External Author Info: 

American Institutes for Research (AIR)
Gary W. Phillips
October 2010 

Analyses comparing US students’ achievement with that of their global peers are widespread (and discouraging), but little has been said about how US educational standards compare to standards in other nations. This new AIR study does just that.

To make the comparison, Phillips begins with the metric the National Center for Education Statistics uses to evaluate state assessments (assumed to be representative of state standards) in relation to the National Assessment of Educational Progress (NAEP). He then uses this NAEP-based evaluation as a bridge to measure state assessments against the Trends in International Mathematics and Science Study (TIMSS) and the Progress in International Reading Literacy Study (PIRLS) (two studies assumed to be representative of international standards). Phillips determines that across the grade levels studied (grades four and eight), less than four percent of states have standards on par with or higher than the TIMSS and PIRLS standards in mathematics and reading, respectively. 

Ohioans may be interested to learn that on an A-F scale in which a “B” represents meeting or exceeding international standards, the report gives Ohio’s standards a C for fourth grade mathematics and reading, and a C- for eighth grade mathematics. (The study does not measure grade eight reading.) These “grades” put Ohio slightly below the national average in all subjects and grade levels studied. The study also posits that low testing standards have caused Ohio, among other states, to report artificially high proficiency numbers. For example, although the Ohio Department of Education (ODE) reported that 81.7 percent of Ohio’s grade four students were proficient in reading in 2007, Phillips estimates that only 50 percent would have been proficient by an international standard. (Earlier this year, Fordham reported a similar discrepancy between Ohio students’ scores on the Ohio Achievement Test scores and their scores on the NAEP.)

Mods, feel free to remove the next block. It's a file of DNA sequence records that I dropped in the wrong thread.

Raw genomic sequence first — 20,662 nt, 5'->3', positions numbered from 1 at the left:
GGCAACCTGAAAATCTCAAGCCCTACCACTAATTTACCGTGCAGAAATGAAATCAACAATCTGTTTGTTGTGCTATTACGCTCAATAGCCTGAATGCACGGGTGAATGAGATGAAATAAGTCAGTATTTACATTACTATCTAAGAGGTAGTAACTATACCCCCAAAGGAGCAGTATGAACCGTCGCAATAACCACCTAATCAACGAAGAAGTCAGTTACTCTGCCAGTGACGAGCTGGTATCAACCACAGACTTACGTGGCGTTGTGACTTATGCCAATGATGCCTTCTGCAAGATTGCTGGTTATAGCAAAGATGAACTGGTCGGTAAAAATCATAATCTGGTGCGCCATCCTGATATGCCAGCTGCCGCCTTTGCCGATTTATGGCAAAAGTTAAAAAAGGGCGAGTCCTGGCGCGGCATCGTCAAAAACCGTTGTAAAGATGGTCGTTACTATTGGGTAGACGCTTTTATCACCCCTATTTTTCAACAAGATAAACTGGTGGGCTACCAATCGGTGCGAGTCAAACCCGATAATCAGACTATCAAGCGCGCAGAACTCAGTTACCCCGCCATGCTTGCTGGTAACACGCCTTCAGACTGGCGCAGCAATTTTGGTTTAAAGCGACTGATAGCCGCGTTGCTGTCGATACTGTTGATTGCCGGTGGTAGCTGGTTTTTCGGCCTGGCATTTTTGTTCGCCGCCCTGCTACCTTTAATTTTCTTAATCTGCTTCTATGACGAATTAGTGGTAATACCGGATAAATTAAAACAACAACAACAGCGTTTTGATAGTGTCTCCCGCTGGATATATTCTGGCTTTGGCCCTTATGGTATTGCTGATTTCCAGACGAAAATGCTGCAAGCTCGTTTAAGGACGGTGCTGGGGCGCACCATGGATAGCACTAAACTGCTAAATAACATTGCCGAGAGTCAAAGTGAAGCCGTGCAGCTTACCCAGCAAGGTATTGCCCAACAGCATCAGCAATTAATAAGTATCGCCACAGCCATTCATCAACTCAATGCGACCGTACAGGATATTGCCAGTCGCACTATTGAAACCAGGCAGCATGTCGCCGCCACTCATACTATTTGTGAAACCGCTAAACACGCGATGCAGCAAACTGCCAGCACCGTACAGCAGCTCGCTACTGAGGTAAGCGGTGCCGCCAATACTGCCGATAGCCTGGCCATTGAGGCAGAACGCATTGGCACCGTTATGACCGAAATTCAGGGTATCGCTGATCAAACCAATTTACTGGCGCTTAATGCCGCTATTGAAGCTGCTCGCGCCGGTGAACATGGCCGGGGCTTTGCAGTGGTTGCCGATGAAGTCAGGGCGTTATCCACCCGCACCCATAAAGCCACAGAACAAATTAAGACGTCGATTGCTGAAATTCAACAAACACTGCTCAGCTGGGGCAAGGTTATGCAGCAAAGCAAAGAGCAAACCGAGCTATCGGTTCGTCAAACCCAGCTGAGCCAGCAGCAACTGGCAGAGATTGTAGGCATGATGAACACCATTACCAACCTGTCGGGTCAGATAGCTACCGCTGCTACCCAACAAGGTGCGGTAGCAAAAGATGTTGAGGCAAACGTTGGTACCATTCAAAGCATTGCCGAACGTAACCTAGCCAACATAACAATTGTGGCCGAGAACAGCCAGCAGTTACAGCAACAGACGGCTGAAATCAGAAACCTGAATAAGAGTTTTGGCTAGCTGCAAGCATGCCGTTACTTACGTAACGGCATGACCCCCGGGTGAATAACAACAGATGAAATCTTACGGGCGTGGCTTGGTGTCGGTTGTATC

Considering that Ohio has recognized the inadequacy of its own current standards and has recently adopted the Common Core standards in English language arts and math, the study is more helpful in evaluating where Ohio has been rather than where we are going. Still, it provides a useful comparison to other nations, one that might be worth replicating in the future. Read the full study here.

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